HYPNOTIZED (Alpha Home Entertainment): George Moran and Charles Mack, the “Two Black Crows,” play circus workers mixed up in shipboard shenanigans searching a winning lottery ticket in this 1932 comedy, which (incredibly) marked Mack Sennett’s final feature. The minstrel-show level of Moran & Mack’s comedy is embarrassingly outdated, but in the film’s latter stages (in which their characters are incidental to the point of being unnecessary), Sennett trots out a few tried-and-true slapstick setpieces. Wallace Ford and Maria Alba play the romantic leads and Ernest Torrence the resident hypnotist (hence the title).

I AM NUMBER FOUR (Walt Disney Studios Home Entertainment): The popular novel by Pittacus Lore comes to the big screen, with Alex Pettyfer as an all-American teenager who’s actually an alien on the lam. Available as a DVD ($29.99 retail), a Blu-ray ($39.99 retail), or a combo pack ($44.99 retail). Rated PG-13.

THE INCREDIBLES (Walt Disney Studios Home Entertainment): Disney and Pixar hit critical and financial paydirt (again) with writer/ director Brad Bird’s irresistible 2004 animated comedy about a family of superheroes. A starstudded voice lineup includes Holly Hunter, Craig T. Nelson, Wallace Shawn, Pixar perennial John Ratzenberger, and Samuel L. Jackson. Oscar wins for Best Animated Feature and Best Sound Editing, with additional nominations for Best Original Screenplay and Best Sound Mixing. Newly available in a four-disc DVD/Bluray combo ($45.99 retail). Rated PG.

THE MECHANIC (Sony Pictures Home Entertainment): Ace assassin Jason Statham teaches eager Ben Foster the violent tricks of the trade in this agreeably weird remake of the 1972 thriller, which stands as one of the better remakes in recent memory… at least until the standard-issue pyrotechnics take precedence in the third act. Still, this is one of director Simon West’s best outings, well served by the eversteely Statham and a disarmingly creepy Foster. Rated R.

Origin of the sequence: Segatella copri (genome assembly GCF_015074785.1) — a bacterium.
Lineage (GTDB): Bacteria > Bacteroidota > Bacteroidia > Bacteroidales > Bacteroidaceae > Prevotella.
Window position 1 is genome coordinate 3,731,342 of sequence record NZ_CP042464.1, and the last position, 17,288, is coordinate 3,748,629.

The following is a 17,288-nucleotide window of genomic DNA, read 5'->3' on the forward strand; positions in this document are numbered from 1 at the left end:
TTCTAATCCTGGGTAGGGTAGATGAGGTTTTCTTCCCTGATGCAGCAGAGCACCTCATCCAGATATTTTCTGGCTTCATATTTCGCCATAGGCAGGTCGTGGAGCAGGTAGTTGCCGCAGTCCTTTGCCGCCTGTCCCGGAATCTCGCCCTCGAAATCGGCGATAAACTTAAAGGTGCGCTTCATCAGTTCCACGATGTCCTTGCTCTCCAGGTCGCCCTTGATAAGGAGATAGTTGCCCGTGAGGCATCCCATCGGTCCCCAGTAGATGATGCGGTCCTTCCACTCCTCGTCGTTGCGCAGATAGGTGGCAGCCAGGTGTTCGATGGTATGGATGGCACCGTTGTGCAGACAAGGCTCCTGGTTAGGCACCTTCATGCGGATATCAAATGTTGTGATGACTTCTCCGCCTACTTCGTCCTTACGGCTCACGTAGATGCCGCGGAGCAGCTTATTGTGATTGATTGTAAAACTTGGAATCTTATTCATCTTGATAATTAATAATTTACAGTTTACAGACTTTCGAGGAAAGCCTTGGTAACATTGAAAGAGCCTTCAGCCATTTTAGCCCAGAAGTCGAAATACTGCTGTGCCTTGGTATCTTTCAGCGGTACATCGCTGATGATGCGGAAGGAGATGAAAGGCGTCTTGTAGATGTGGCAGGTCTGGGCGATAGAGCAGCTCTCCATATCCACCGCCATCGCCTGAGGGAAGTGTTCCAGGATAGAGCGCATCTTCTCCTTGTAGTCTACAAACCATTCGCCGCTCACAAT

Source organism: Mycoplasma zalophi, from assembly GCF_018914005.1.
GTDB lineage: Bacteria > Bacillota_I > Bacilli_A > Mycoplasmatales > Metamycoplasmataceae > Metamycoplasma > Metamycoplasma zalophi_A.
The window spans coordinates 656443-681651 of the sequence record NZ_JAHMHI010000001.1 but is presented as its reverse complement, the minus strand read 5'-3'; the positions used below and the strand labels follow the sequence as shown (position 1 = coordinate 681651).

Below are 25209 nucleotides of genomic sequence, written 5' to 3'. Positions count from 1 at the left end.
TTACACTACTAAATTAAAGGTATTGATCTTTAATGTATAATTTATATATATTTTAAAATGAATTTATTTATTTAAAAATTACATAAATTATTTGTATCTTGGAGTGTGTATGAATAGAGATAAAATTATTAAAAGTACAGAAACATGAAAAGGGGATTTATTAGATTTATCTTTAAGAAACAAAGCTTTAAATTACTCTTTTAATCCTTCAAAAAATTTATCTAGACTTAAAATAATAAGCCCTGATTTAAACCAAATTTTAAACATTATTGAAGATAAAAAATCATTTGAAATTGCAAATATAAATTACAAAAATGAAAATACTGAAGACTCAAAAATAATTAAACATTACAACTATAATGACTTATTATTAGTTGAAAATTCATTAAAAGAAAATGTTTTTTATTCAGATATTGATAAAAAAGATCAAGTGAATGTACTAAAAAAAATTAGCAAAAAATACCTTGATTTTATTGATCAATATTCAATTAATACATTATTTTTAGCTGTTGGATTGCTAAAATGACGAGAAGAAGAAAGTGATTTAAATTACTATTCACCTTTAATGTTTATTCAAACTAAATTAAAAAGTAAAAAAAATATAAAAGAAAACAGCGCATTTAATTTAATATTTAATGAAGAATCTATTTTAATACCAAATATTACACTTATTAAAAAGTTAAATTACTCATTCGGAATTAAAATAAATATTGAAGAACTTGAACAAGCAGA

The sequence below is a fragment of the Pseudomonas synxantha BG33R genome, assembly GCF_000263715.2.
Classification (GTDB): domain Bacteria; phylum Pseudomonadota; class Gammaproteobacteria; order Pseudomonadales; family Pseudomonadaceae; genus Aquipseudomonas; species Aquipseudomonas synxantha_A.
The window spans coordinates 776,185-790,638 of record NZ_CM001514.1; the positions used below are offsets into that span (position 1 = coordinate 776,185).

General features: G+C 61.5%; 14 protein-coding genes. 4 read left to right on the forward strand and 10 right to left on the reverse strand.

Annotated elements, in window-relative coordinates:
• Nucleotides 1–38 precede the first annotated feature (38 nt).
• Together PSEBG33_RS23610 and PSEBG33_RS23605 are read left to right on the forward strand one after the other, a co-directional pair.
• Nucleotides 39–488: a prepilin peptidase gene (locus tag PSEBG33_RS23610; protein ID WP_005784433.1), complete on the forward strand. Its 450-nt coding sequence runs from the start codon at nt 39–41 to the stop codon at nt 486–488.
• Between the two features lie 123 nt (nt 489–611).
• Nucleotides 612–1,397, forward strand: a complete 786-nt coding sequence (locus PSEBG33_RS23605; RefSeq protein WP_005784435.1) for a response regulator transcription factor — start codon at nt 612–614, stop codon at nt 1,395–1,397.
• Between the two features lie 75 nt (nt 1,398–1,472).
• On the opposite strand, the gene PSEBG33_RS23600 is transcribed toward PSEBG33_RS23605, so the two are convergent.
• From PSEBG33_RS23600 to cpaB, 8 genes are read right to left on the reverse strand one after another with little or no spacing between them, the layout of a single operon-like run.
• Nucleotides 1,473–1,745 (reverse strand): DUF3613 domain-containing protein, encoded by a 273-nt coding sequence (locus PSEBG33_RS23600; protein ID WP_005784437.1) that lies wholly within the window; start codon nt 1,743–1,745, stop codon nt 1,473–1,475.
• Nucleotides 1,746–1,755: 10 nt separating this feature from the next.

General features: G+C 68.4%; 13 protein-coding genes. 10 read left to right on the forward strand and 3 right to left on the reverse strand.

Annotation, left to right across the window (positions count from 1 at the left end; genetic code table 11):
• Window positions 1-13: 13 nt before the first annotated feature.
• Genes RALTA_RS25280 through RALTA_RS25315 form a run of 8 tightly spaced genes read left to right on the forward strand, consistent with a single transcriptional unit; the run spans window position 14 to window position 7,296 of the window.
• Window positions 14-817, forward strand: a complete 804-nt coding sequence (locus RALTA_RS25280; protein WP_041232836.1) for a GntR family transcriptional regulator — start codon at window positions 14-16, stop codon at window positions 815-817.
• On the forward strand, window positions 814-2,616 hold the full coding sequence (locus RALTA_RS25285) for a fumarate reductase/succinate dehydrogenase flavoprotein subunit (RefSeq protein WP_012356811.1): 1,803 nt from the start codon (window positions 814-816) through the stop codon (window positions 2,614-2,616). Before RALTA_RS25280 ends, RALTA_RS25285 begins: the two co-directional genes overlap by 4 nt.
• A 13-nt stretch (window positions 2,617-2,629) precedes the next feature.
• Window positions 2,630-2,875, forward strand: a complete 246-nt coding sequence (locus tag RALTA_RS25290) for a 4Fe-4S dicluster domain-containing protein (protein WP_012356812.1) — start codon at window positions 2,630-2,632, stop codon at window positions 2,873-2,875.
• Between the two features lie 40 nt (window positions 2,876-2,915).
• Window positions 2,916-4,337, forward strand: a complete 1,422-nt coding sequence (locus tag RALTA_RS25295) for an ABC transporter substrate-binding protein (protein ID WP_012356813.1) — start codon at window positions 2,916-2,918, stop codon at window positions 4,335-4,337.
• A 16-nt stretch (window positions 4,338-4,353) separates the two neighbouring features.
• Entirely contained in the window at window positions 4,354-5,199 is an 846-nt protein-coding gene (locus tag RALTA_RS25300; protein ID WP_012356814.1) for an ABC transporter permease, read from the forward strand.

NAVY SECRETS (Alpha Home Entertainment): Fay Wray and Grant Withers try to crack an enemy spy ring in this zippy 1939 thriller, replete with comedy interludes.

THE POINTING FINGER (Alpha Home Entertainment): The title portrait portends doom — or does it? — for the House of Edensdore in this creaky 1934 programmer featuring John Stuart, Viola Keats, and a twist ending.

“ROOKIE BLUE”: THE COMPLETE FIRST SEASON (Entertainment One): Five rookie cops lay down the law in all 13 episodes from the premiere season of the primetime ABC crime drama. The ensemble cast includes Missy Peregrym, Gregory Smith, Travis Milne, Eric Johnson, Charlotte Sullivan and Enuka Okuma. The DVD boxed set retails for $44.98, the Blu-ray boxed set for $49.98.

THE ROOMMATE (Sony Pictures Home Entertainment): Leighton Meester acts up a storm (to no avail) as a crazed college co-ed who becomes obsessed with new roommate Minka Kelly. Fill in the blanks. A woefully obvious and unconvincing latter-day riff on Single White Female and Fatal Attraction, although good for unintentional laughs. Movies this bad shouldn’t make money, but this one did. An embarrassment. Rated PG-13. No stars

“SWAMP PEOPLE”: THE COMPLETE SEASON ONE (A&E Home Entertainment): A three-DVD boxed set ($29.95 retail) of all 19 episodes from the premiere 2010-’11 season of the History Channel reality series, narrated Pat Duke, that explores the customs and lifestyles of the Cajun folk who call Louisiana’s Atchafalaya Swamp home.

UFC: ULTIMATE ROYCE GRACIE (Anchor Bay Entertainment): The title tells all in this twodisc documentary ($24.98 retail DVD, $34.99 retail Blu-ray) highlighting the career of the Ultimate Fighting Championship superstar, who helped pave the way to bring mixed martialarts into the mainstream.

Mark Burger can be heard Friday mornings on the “Two Guys Named Chris” radio show on Rock-92. Copyright 2011, Mark Burger